Famous for its first magnitude springs (fourth largest in Florida) and former site of a private theme park, this site reopened to the public in 1995. Start by picking up a trail map at the visitor center. A series of paved and brick walkways around and above the scenic head springs can yield resident and migratory songbirds, such as Red-eyed Vireo and Northern Parula. Great Egret, Green Heron, Anhinga and Pied-billed Grebe can be seen from the river overlooks. Follow the path east beyond the waterfall area to an extensive, native plant and butterfly garden. Ruby-throated Hummingbirds can be found along with over 40 species of butterfly including Red-spotted Purple, Whirlabout, Sleepy Orange and Cassius Blue.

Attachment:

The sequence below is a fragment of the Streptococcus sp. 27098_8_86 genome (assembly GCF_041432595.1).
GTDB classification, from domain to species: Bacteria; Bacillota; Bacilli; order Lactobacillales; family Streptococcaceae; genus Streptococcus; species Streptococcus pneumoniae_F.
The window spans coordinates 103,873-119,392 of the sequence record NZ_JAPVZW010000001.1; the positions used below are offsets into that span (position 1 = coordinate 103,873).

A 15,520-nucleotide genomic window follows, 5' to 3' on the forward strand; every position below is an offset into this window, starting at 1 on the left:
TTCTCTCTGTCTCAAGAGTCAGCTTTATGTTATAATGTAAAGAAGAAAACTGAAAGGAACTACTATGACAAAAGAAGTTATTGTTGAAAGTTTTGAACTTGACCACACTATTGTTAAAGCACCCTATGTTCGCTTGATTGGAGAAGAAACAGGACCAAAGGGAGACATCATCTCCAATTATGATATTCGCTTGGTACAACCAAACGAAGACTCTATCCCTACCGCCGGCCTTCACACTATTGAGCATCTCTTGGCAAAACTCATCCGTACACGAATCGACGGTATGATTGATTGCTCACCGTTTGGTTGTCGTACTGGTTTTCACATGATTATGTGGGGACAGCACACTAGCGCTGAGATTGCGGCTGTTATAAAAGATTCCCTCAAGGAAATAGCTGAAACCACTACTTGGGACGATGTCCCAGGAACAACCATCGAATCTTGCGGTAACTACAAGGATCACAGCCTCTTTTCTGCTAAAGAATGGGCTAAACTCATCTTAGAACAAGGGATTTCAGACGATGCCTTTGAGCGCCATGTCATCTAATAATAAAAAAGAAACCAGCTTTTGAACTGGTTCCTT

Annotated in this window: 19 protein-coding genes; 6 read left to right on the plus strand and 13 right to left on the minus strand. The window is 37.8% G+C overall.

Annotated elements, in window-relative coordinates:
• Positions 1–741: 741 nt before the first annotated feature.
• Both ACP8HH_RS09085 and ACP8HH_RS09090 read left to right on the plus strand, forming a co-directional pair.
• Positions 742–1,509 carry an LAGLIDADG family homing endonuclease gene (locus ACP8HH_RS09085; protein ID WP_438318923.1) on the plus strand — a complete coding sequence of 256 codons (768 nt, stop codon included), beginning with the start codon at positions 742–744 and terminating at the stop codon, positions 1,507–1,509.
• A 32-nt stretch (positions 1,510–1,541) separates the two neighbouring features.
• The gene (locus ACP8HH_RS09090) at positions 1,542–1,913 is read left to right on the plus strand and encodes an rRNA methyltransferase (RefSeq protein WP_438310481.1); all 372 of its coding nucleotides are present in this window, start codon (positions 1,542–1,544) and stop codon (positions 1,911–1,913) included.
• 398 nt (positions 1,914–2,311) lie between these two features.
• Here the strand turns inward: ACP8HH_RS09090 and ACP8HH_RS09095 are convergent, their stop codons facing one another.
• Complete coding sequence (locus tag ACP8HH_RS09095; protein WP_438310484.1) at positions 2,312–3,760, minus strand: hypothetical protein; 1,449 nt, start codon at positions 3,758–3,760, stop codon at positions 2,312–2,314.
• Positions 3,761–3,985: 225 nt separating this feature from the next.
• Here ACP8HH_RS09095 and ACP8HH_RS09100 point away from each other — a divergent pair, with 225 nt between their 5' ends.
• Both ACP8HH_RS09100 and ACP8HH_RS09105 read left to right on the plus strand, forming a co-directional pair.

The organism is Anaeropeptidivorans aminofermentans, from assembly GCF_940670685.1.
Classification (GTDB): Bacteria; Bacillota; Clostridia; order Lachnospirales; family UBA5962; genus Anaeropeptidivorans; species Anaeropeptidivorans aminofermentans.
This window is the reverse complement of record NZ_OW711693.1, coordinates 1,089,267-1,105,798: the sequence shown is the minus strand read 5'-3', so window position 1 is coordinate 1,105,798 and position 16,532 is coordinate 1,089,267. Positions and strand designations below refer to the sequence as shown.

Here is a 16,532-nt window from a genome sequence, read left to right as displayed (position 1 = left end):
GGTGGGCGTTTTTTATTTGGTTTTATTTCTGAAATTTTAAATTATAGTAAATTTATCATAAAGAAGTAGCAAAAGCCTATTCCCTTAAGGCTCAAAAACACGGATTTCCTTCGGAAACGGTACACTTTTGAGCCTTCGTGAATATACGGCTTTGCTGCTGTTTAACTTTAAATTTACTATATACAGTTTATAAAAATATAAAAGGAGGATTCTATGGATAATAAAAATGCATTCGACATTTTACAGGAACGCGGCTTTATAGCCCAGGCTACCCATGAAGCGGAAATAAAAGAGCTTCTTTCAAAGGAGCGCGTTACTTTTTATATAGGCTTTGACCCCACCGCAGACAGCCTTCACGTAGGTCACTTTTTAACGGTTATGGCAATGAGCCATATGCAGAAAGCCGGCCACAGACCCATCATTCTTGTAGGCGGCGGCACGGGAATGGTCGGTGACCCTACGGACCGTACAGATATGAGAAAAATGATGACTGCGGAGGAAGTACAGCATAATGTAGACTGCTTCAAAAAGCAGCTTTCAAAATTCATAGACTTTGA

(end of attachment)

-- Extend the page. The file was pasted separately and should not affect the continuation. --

It is an exciting destination for butterfly enthusiasts, botanists, and birders alike. It might even inspire some people to try and recreate the settings in their own home gardens. With the right products from online suppliers like TradeFix Direct, garden enthusiasts can get the basics covered for their nursery and start planting some colorful flowers themselves to attract the birds and the bees (no pun intended). Some flowers have specific environments that they need to thrive in, that is why looking into steel buildings Florida companies can help the gardens find the best way to help support these flowers during different seasons.
Southeast of the garden is the trailhead, where three hiking trail loops lead to the quieter side of the park. Two miles of trails wind around old pasture (sparrows, American Kestrel) and through pine flatwoods and sandhills (Red-headed Woodpeckers, Eastern Towhee and Yellow-throated Vireo) and hardwood forest (Barred Owl, Hermit Thrush and Yellow-throated Warbler). This park is also a launching point for paddling the Rainbow River Aquatic Preserve. Canoes and kayaks can be rented within the park. Ranger-led walks and guided paddling trips are offered, call for details.